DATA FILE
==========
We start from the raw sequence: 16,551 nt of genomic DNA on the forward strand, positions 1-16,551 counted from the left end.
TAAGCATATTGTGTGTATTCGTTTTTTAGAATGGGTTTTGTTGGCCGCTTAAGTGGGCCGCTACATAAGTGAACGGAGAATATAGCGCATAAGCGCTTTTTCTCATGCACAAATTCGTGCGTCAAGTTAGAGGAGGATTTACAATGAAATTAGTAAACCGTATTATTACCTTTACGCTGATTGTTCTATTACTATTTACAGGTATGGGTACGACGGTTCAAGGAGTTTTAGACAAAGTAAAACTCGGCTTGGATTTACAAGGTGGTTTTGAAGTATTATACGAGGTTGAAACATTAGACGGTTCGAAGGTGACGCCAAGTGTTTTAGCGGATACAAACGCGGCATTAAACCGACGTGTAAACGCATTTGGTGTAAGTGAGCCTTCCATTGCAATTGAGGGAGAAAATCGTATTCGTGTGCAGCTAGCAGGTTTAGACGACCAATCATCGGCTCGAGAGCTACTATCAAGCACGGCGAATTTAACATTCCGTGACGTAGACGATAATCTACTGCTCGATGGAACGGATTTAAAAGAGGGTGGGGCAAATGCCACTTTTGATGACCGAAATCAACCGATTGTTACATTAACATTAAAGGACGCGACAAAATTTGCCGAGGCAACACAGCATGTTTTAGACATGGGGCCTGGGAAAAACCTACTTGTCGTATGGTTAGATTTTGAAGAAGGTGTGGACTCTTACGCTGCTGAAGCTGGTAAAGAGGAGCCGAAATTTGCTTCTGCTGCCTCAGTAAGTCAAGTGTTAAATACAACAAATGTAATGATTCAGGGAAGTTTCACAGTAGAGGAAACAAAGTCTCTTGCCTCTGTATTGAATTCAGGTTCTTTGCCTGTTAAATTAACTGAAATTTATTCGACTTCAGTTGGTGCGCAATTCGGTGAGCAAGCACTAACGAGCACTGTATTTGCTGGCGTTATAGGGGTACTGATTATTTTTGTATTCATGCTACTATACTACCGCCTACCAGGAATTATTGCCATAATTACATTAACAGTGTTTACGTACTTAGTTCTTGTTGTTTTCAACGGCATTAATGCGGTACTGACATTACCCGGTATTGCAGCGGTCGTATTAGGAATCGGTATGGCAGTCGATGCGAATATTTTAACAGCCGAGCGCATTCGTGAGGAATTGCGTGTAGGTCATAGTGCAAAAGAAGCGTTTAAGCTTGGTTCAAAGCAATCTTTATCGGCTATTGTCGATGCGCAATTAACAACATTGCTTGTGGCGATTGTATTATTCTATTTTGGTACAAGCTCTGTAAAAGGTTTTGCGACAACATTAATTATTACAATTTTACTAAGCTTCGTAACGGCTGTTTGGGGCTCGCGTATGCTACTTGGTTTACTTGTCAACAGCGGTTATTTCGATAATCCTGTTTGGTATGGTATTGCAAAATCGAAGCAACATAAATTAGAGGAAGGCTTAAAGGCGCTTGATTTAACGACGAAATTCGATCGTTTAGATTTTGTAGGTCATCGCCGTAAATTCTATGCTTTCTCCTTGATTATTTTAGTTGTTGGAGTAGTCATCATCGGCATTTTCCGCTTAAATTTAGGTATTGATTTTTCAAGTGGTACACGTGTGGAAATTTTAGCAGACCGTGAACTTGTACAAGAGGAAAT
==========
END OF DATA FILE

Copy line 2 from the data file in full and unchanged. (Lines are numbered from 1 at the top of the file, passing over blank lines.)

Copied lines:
TAAGCATATTGTGTGTATTCGTTTTTTAGAATGGGTTTTGTTGGCCGCTTAAGTGGGCCGCTACATAAGTGAACGGAGAATATAGCGCATAAGCGCTTTTTCTCATGCACAAATTCGTGCGTCAAGTTAGAGGAGGATTTACAATGAAATTAGTAAACCGTATTATTACCTTTACGCTGATTGTTCTATTACTATTTACAGGTATGGGTACGACGGTTCAAGGAGTTTTAGACAAAGTAAAACTCGGCTTGGATTTACAAGGTGGTTTTGAAGTATTATACGAGGTTGAAACATTAGACGGTTCGAAGGTGACGCCAAGTGTTTTAGCGGATACAAACGCGGCATTAAACCGACGTGTAAACGCATTTGGTGTAAGTGAGCCTTCCATTGCAATTGAGGGAGAAAATCGTATTCGTGTGCAGCTAGCAGGTTTAGACGACCAATCATCGGCTCGAGAGCTACTATCAAGCACGGCGAATTTAACATTCCGTGACGTAGACGATAATCTACTGCTCGATGGAACGGATTTAAAAGAGGGTGGGGCAAATGCCACTTTTGATGACCGAAATCAACCGATTGTTACATTAACATTAAAGGACGCGACAAAATTTGCCGAGGCAACACAGCATGTTTTAGACATGGGGCCTGGGAAAAACCTACTTGTCGTATGGTTAGATTTTGAAGAAGGTGTGGACTCTTACGCTGCTGAAGCTGGTAAAGAGGAGCCGAAATTTGCTTCTGCTGCCTCAGTAAGTCAAGTGTTAAATACAACAAATGTAATGATTCAGGGAAGTTTCACAGTAGAGGAAACAAAGTCTCTTGCCTCTGTATTGAATTCAGGTTCTTTGCCTGTTAAATTAACTGAAATTTATTCGACTTCAGTTGGTGCGCAATTCGGTGAGCAAGCACTAACGAGCACTGTATTTGCTGGCGTTATAGGGGTACTGATTATTTTTGTATTCATGCTACTATACTACCGCCTACCAGGAATTATTGCCATAATTACATTAACAGTGTTTACGTACTTAGTTCTTGTTGTTTTCAACGGCATTAATGCGGTACTGACATTACCCGGTATTGCAGCGGTCGTATTAGGAATCGGTATGGCAGTCGATGCGAATATTTTAACAGCCGAGCGCATTCGTGAGGAATTGCGTGTAGGTCATAGTGCAAAAGAAGCGTTTAAGCTTGGTTCAAAGCAATCTTTATCGGCTATTGTCGATGCGCAATTAACAACATTGCTTGTGGCGATTGTATTATTCTATTTTGGTACAAGCTCTGTAAAAGGTTTTGCGACAACATTAATTATTACAATTTTACTAAGCTTCGTAACGGCTGTTTGGGGCTCGCGTATGCTACTTGGTTTACTTGTCAACAGCGGTTATTTCGATAATCCTGTTTGGTATGGTATTGCAAAATCGAAGCAACATAAATTAGAGGAAGGCTTAAAGGCGCTTGATTTAACGACGAAATTCGATCGTTTAGATTTTGTAGGTCATCGCCGTAAATTCTATGCTTTCTCCTTGATTATTTTAGTTGTTGGAGTAGTCATCATCGGCATTTTCCGCTTAAATTTAGGTATTGATTTTTCAAGTGGTACACGTGTGGAAATTTTAGCAGACCGTGAACTTGTACAAGAGGAAAT